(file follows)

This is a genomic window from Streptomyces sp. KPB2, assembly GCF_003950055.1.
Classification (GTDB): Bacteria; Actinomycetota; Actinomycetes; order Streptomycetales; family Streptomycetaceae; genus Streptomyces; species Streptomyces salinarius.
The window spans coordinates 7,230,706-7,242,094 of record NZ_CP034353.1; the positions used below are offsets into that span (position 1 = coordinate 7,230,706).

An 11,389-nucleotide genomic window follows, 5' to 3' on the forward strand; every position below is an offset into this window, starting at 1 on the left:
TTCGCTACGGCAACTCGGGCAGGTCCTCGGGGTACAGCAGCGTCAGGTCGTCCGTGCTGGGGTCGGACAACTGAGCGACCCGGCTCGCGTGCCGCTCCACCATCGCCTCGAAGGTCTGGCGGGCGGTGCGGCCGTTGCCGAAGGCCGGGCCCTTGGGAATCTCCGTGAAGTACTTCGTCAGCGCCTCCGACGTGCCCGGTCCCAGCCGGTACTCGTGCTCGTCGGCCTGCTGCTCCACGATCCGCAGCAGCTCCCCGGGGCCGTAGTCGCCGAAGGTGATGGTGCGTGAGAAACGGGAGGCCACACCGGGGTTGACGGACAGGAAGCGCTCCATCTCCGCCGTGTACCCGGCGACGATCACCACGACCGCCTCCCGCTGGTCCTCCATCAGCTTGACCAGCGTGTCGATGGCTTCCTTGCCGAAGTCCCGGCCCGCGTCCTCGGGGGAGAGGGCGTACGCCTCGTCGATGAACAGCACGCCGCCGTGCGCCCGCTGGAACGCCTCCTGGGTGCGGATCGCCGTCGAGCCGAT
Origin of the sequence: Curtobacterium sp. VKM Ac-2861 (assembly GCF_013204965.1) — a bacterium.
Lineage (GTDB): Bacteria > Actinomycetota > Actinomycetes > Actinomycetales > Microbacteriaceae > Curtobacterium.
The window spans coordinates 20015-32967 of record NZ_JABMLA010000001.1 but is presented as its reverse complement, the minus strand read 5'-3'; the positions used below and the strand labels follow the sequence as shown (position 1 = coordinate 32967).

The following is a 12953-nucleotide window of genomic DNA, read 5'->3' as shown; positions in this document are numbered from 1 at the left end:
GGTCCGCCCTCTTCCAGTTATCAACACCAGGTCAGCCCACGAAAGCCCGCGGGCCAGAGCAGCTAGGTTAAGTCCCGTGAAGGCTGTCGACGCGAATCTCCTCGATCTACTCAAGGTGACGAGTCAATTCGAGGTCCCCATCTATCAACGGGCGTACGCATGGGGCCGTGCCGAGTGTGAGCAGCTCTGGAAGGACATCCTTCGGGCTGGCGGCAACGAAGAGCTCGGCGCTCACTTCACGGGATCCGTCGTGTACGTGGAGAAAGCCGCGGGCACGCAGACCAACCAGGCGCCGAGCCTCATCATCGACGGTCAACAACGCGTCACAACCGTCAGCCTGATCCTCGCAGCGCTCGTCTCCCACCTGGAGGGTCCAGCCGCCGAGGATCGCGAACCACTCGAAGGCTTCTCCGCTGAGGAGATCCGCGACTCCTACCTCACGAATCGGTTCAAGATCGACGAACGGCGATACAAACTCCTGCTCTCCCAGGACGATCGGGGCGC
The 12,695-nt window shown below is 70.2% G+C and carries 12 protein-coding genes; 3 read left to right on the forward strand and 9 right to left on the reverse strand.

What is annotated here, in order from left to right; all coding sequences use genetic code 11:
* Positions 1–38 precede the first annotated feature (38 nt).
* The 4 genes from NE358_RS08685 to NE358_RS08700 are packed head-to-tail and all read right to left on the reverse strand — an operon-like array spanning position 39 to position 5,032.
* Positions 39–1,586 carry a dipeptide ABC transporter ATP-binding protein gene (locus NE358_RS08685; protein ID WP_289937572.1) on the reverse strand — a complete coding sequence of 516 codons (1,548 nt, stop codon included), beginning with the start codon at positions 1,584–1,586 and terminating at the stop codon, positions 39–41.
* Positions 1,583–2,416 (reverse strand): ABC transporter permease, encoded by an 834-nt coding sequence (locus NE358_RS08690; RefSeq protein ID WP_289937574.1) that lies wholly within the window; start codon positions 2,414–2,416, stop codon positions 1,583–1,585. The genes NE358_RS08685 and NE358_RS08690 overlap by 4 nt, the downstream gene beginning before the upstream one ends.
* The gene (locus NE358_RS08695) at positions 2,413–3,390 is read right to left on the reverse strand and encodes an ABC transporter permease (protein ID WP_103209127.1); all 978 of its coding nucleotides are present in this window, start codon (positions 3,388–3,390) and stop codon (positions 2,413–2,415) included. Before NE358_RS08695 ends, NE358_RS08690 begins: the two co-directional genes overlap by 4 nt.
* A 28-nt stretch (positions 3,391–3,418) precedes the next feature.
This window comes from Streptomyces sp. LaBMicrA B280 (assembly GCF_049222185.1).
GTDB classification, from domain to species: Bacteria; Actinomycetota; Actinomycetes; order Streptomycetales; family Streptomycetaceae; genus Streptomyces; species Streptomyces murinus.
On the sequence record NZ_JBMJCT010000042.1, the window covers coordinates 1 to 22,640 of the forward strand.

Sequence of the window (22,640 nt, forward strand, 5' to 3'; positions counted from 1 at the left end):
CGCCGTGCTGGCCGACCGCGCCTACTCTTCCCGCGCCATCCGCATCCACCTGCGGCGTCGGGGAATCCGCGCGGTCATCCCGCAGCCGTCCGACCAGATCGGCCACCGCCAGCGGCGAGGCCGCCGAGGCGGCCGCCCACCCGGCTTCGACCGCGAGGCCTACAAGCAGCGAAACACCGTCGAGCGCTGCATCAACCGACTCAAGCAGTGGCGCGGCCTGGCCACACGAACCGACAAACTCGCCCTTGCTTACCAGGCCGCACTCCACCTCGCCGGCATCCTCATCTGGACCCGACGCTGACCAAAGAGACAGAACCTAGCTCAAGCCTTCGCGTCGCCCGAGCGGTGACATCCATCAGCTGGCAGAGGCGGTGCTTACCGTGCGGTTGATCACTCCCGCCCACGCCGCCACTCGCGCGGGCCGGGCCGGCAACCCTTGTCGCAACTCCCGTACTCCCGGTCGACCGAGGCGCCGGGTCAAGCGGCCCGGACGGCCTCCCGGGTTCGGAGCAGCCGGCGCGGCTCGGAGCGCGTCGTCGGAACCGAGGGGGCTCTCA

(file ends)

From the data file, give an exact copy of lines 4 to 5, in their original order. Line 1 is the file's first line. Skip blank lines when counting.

An 11,389-nucleotide genomic window follows, 5' to 3' on the forward strand; every position below is an offset into this window, starting at 1 on the left:
TTCGCTACGGCAACTCGGGCAGGTCCTCGGGGTACAGCAGCGTCAGGTCGTCCGTGCTGGGGTCGGACAACTGAGCGACCCGGCTCGCGTGCCGCTCCACCATCGCCTCGAAGGTCTGGCGGGCGGTGCGGCCGTTGCCGAAGGCCGGGCCCTTGGGAATCTCCGTGAAGTACTTCGTCAGCGCCTCCGACGTGCCCGGTCCCAGCCGGTACTCGTGCTCGTCGGCCTGCTGCTCCACGATCCGCAGCAGCTCCCCGGGGCCGTAGTCGCCGAAGGTGATGGTGCGTGAGAAACGGGAGGCCACACCGGGGTTGACGGACAGGAAGCGCTCCATCTCCGCCGTGTACCCGGCGACGATCACCACGACCGCCTCCCGCTGGTCCTCCATCAGCTTGACCAGCGTGTCGATGGCTTCCTTGCCGAAGTCCCGGCCCGCGTCCTCGGGGGAGAGGGCGTACGCCTCGTCGATGAACAGCACGCCGCCGTGCGCCCGCTGGAACGCCTCCTGGGTGCGGATCGCCGTCGAGCCGAT